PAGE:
• Vegetables harvested right from your garden avoid a lot of these issues because you can pick them right off the plant and eat them the same day, in some cases moments later. I personally was amazed at the huge difference in taste between store-bought tomatoes and my garden tomatoes, which have a very strong flavor. The food you make with these vegetables often has a better fresher taste. When we hit late summer and I can make most of a hearty vegetable soup just from my own garden, it's a nice treat for me and my friends and family.
  3. Options. You can grow all kinds of varieties of produce you might not be able to find easily at a grocery store and getting access to them is cheap, because shipping seeds is not expensive at all. For example, last year I had a purple bell pepper plant amongst my peppers and while the flavor was just a bit different, the color was very striking:

Okay, how do I get started?

Identifying a location
The first thing you need to identify is where exactly you intend to grow your plants. If you've got a house with a decent-sized yard, great. If you've got an apartment with a balcony, that can work too (with potted plants). Most plants will want as much sun as they can get (there are some exceptions - lettuce, for example, likes a bit of shade), so you'll want somewhere out in the open, preferably without too much interference from trees or your house itself. Keep in mind where the sun will be from spring through autumn. For example, I live in Chicagoland. The sun will always be to the south of me, so if I plant crops hugging the north side of my house, they will be in shadow all the time and would need to be pretty far away from the house to get much light. On the east or west side of my house, plants would get morning or afternoon sun, but for the most part they'll be deprived of direct light most of the day. If I wanted, I could plant crops right up against the southern side of my house and they'd still get a decent amount of sun. Obviously it's better to have your plants reasonably far away from your house if possible to minimize the shade problem altogether, but keep what I said above in mind for trees on your property as well as other buildings nearby (neighbors' houses, if they're close to you and/or tall, neighbors' trees, small buildings on your property like tool sheds or whatnot).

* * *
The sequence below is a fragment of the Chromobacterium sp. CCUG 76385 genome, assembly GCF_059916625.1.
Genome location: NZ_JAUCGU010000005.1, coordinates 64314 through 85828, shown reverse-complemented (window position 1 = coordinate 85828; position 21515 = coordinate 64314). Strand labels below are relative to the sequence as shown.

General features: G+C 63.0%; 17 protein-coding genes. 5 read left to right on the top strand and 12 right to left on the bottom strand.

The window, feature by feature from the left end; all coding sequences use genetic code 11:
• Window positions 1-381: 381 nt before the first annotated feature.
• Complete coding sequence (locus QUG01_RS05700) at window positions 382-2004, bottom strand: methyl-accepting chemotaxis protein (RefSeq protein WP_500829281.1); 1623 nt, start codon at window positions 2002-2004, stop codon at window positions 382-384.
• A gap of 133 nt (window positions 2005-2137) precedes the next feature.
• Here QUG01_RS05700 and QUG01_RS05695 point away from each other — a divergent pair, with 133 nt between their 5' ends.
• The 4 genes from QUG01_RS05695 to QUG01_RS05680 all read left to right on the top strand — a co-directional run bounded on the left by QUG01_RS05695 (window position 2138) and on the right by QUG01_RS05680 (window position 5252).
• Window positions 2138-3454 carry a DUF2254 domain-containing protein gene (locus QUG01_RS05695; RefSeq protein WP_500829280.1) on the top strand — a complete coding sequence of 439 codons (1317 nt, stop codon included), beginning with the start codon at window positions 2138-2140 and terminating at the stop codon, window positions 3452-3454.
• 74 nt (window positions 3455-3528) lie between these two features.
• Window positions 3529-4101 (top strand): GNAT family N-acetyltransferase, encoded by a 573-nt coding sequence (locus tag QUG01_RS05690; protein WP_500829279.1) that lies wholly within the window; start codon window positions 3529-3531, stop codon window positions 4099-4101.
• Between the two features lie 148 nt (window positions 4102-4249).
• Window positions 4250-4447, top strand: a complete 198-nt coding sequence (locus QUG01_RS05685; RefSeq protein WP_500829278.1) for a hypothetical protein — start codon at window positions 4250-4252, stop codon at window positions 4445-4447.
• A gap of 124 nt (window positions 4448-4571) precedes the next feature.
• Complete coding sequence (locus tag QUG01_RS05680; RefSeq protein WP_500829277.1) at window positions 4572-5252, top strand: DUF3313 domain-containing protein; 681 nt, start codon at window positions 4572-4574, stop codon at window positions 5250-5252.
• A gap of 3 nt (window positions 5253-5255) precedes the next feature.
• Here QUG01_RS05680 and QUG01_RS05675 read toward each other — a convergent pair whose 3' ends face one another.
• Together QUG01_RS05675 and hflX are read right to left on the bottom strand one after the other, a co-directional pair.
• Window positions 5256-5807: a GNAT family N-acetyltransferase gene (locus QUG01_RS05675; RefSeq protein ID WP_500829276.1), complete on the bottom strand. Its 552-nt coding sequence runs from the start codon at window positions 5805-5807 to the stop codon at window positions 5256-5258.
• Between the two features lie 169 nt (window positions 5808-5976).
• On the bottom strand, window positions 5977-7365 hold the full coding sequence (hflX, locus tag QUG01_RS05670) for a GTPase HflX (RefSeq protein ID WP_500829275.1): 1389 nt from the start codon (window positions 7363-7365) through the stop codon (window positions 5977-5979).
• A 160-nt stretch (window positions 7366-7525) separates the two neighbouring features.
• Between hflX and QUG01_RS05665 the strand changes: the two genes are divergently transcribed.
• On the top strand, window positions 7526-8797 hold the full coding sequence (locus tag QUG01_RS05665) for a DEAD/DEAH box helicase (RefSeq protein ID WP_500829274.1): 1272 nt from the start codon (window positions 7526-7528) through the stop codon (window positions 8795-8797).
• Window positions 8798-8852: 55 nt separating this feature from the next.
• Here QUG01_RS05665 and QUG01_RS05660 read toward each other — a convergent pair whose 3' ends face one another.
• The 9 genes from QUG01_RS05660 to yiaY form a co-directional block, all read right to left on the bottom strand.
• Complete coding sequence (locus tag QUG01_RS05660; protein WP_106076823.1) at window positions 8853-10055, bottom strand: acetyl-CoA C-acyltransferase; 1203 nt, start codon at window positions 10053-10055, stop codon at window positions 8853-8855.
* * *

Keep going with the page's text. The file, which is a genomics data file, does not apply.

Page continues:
Basic tools